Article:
Shishimai lion dance performer

There are so many New Year traditions, customs and practices in Japan. Some are celebrated on New Year’s day itself, but many can still be celebrated throughout the month of January. I previously wrote about my love of the Daruma doll custom, due to it being the first New Year tradition I ever practised in Japan, but my actual favourite custom is that of Shishimai.

Shishimai bites at the head for good luck

Shishimai is a lion dance. A person dresses up in a red mask usually made of lacquered wood, with white straggly hair and wearing a green gown. The mask often has a lower jaw that can be articulated. The green gown sometimes has 2 people under it, one who wears the mask and one who manipulates the movements of the tail end.  The dance is performed at various events throughout the year, but New Year’s is the most popular time for the dance.  It is thought to ward off evil spirits and bring good luck, especially if the lion bites your head.

New Year food at Fukutomi Kawagoe

Every year you can see Lion Dance performers at various Shinto temples, but we like to enjoy the experience at my favourite kaiseki restaurant in Kawagoe; Fukutomi.  The rooms in the kaiseki are private and the lion dance performer and his companion (whose role I am not sure of!) come into the room accompanied by a traditional Japanese flute player. When my older two were smaller they were terrified of the Shishimai, but they have become accustomed over the years. The Lion Dance performer bites at the heads of the adults, or children who are not too scared, to bring extra luck for the coming year. It is a very interesting and unique experience.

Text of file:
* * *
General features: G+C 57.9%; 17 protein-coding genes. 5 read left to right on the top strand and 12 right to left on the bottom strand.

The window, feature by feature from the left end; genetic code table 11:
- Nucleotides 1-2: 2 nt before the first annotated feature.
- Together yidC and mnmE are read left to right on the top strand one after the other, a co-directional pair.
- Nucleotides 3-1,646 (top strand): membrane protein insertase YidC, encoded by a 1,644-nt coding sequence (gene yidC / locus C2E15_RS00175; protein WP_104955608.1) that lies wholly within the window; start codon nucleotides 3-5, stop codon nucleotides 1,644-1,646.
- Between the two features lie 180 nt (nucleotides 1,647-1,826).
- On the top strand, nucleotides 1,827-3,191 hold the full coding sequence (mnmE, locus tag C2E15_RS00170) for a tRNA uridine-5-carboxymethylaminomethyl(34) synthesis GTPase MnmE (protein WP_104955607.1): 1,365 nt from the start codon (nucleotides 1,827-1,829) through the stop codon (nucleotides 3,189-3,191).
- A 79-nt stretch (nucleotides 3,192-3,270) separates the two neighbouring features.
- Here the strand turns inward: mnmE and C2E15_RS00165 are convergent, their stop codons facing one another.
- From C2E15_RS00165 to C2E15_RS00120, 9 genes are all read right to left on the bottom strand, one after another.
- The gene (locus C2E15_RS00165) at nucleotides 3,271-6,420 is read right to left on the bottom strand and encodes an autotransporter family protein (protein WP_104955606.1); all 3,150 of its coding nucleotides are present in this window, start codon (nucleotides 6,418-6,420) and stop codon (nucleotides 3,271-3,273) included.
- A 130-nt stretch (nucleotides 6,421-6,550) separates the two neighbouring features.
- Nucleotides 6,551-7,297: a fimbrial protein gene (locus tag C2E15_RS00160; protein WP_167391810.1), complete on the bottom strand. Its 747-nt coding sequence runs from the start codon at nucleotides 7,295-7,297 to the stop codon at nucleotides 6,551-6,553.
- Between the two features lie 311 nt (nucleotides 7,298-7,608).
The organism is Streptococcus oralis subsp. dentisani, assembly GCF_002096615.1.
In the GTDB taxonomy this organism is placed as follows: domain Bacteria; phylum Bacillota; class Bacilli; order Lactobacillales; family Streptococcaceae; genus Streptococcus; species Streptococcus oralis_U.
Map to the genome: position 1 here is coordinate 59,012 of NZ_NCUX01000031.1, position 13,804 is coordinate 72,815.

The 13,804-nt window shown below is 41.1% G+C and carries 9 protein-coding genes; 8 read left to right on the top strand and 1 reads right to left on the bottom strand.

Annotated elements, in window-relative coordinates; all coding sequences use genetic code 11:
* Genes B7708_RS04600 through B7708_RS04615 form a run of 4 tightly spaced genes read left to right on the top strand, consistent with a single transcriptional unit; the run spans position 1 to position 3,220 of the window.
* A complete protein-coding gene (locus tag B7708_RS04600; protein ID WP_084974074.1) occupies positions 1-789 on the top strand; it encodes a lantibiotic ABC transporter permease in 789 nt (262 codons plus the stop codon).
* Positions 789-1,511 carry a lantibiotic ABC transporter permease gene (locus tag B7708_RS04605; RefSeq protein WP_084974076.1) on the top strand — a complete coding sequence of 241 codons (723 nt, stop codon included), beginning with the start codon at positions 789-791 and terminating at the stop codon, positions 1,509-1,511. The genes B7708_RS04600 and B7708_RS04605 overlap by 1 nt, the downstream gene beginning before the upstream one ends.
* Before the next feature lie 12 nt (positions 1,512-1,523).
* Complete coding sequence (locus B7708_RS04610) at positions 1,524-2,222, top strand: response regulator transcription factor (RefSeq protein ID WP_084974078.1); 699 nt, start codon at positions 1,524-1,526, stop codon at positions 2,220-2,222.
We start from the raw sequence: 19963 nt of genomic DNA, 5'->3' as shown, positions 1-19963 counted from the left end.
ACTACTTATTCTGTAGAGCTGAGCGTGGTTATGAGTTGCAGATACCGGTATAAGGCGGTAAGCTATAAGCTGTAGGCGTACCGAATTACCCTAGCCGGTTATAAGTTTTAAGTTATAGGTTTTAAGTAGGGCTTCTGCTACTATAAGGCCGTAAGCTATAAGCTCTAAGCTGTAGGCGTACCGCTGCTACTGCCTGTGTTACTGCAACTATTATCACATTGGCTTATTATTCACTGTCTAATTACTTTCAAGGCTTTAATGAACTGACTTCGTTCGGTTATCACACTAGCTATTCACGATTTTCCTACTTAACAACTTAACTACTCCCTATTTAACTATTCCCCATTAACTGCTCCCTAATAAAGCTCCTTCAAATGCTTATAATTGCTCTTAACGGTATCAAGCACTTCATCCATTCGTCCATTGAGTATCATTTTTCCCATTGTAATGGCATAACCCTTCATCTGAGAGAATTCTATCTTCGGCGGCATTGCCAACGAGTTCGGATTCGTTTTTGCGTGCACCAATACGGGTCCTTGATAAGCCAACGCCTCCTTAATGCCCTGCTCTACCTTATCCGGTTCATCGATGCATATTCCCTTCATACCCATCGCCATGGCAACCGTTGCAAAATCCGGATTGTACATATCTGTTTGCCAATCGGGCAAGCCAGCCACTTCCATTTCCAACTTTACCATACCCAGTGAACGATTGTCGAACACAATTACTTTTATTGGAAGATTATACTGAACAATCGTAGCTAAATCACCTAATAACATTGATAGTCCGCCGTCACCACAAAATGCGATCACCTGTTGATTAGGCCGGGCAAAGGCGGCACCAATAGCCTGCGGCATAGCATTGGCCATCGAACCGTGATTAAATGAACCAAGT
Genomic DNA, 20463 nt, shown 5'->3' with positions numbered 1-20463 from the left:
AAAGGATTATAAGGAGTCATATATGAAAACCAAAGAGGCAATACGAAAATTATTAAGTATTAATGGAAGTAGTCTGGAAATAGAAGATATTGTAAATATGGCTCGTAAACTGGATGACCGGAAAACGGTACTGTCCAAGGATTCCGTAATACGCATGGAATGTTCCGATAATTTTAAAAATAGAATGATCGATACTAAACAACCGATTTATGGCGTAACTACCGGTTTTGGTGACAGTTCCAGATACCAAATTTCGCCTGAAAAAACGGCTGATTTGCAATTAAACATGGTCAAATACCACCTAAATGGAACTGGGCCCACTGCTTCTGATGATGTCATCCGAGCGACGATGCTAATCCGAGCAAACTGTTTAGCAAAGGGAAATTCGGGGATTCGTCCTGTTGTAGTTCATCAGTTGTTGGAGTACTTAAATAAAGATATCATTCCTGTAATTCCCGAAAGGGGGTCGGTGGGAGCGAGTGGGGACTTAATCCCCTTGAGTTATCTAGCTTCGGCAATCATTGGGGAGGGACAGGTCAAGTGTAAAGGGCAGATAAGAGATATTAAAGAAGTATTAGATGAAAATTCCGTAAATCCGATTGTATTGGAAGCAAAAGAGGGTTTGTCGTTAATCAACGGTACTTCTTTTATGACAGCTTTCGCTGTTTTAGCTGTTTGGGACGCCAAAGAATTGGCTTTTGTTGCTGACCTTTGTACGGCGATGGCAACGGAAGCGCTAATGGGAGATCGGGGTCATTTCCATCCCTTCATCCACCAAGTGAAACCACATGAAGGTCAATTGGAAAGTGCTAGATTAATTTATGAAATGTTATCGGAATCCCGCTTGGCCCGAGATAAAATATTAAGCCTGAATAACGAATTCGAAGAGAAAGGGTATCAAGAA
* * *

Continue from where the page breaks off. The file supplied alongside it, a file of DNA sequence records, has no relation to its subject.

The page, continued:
One temple you can enjoy a Shishimai performance in Saitama is Choshiguchi Katori Shrine in Kasukabe. It is held 3 times a year, the winter performance for 2017 is being held on January 15th. It is a free event. It is a particularly captivating performance and has been designated an Intangible Folk Cultural Property.

What New Year’s customs do you enjoy in your home country or the country you are currently living in?